Ophiolitic serpentinites and secondary peridotites formed by serpentinite dehydration were investigated to improve constraints on the fates of noble gases and halogens during subduction zone metamorphism. The work extends previous studies to encompass F and four stages of serpentinization and serpentinite dehydration including: (i) oceanic serpentinites preserving the features of seafloor serpentinization; (ii) subducted high grade (olivine bearing) antigorite-serpentinites; (iii) spinifex and granofels textured chlorite harzburgites; and (iv) a garnet peridotite. Serpentinites and secondary peridotites from different ophiolites are shown to have characteristic ranges of 40Ar/36Ar: chrysotile and antigorite serpentinites from Erro Tobbio (Western Alps) have 40Ar/36Ar of ∼ 296–390; antigorite serpentinites and chlorite harzburgites from Cerro del Almirez (Betic Cordillera) have 40Ar/36Ar of ∼ 340–600, and chlorite harzburgites and garnet peridotites from Cima di Gagnone (Swiss Alps) have 40Ar/36Ar of ∼ 600–1100. The variation of 40Ar/36Ar is unrelated to metamorphic grade at each locality but is broadly correlated with variation in other radiogenic isotopes (206Pb/204Pb and 87Sr/86Sr) between localities. This suggests excess 40Ar was derived from terrigenous sediments with characteristic ranges of 40Ar/36Ar and 87Sr/86Sr in different subduction zones. The secondary chlorite harzburgites have 20Ne/36Ar ratios of greater than seawater, contain parentless (or excess) 4He, and have higher F concentrations than any of the serpentinites investigated. The 20Ne/36Ar is broadly correlated with 40Ar/36Ar in samples from Cerro del Almirez suggesting derivation of excess 40Ar and atmospheric 20Ne from a common source. The chlorite is shown to have higher concentrations of F, Ne and other noble gases than coexisting olivine and enstatite, which contain fluid-related inclusions. The high F content and high 20Ne/36Ar ratios of the chlorite harzburgites are ascribed to fluxing of dehydrating serpentinites with F-, 40Ar-, 4He- and 20Ne-rich fluids derived from metasediments in the subducting slab, and an inferred high compatibility of F and Ne in chlorite. The garnet peridotite from Cima di Gagnone records the final and complete dehydration of serpentinite. Based on the analysis of mineral separates minimally affected by retrogression (marked by garnet breakdown and the appearance of Cl-rich hornblende), nominally anhydrous garnet peridotite retains Cl, Br, I and non-radiogenic noble gas concentrations up to an order of magnitude higher than average depleted mantle. The data are consistent with serpentinised lithosphere and related secondary peridotites as major sources of deeply subducted seawater-derived volatiles in the Earth's mantle. The data also demonstrate that the relative abundances of volatiles subducted into the mantle are controlled by multiple factors including: original seafloor alteration, the relative compatibilities of different noble gases and halogens in minerals forming during different stages of subduction and chemical exchange between different lithologies during subduction. The combination of these processes has produced elevated 20Ne/36Ar in chlorite harzburgites from two unrelated localities. This suggests that subduction of atmospheric Ne could be significantly more efficient than previously realised, which has implications for interpretation of the mantles primordial 20Ne/22Ne ratio and how the Earth accreted.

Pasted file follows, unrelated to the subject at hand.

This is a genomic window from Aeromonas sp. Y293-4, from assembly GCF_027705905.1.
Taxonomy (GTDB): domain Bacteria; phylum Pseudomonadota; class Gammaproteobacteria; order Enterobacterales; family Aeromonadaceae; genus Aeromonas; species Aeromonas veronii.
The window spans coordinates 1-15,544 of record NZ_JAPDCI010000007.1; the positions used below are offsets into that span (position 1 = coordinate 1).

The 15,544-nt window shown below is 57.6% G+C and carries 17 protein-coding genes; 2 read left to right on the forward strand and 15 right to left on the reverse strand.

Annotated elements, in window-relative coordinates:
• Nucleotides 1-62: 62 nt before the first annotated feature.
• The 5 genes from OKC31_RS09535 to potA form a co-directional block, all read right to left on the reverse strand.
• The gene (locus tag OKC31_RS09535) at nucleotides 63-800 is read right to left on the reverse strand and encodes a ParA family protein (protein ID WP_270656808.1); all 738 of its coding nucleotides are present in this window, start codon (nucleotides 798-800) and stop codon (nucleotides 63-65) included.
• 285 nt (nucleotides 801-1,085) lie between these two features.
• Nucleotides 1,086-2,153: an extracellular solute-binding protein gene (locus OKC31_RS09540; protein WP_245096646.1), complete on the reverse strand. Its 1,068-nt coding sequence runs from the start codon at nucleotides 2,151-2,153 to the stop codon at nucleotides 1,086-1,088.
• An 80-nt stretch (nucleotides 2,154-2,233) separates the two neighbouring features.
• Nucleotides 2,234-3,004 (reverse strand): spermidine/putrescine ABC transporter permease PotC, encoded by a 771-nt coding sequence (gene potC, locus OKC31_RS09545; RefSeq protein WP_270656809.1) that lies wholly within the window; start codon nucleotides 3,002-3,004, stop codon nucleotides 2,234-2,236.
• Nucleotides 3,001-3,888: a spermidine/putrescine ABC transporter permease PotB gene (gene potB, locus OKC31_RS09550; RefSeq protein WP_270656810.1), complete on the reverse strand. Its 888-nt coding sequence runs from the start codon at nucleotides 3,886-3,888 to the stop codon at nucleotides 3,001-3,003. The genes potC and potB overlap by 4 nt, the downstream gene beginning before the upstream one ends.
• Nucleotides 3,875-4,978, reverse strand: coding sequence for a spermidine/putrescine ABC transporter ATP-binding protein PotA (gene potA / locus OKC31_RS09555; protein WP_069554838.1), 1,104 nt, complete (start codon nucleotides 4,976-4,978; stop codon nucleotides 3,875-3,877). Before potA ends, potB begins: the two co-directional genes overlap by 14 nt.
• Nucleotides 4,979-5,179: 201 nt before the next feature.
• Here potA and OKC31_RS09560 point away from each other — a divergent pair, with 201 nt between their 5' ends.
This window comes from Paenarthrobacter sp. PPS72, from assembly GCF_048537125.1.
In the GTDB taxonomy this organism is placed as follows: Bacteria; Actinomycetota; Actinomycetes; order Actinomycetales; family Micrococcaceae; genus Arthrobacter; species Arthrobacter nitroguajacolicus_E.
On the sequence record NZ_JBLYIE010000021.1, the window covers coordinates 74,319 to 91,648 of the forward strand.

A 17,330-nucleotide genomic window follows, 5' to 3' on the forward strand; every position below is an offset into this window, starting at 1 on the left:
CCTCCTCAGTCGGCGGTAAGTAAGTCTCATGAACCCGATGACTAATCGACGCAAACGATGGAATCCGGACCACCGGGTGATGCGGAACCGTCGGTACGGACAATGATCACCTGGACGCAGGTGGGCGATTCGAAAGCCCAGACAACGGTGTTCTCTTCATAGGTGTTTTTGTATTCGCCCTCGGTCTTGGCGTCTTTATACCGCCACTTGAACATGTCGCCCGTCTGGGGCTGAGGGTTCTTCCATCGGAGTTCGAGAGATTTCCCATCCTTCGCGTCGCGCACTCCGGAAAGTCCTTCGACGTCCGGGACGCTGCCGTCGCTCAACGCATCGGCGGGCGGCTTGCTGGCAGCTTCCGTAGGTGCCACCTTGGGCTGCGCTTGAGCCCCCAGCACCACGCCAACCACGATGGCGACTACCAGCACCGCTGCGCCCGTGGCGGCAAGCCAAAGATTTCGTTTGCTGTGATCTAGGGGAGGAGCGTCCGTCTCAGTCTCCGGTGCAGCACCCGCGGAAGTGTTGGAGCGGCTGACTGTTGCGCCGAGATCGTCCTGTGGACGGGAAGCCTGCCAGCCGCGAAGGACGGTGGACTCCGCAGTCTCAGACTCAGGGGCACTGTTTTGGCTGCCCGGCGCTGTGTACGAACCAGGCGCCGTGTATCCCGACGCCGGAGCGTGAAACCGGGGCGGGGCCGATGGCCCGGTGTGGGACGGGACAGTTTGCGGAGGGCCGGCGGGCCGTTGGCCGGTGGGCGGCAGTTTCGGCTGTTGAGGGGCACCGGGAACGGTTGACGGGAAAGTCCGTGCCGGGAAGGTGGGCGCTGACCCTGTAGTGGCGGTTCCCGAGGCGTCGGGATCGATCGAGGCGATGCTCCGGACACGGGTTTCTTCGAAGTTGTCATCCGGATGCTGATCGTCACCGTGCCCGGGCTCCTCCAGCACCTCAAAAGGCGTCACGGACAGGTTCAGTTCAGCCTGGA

|Titolo:||Halogens and noble gases in serpentinites and secondary peridotites: Implications for seawater subduction and the origin of mantle neon|
|Data di pubblicazione:||2018|
|Appare nelle tipologie:||01.01 - Articolo su rivista|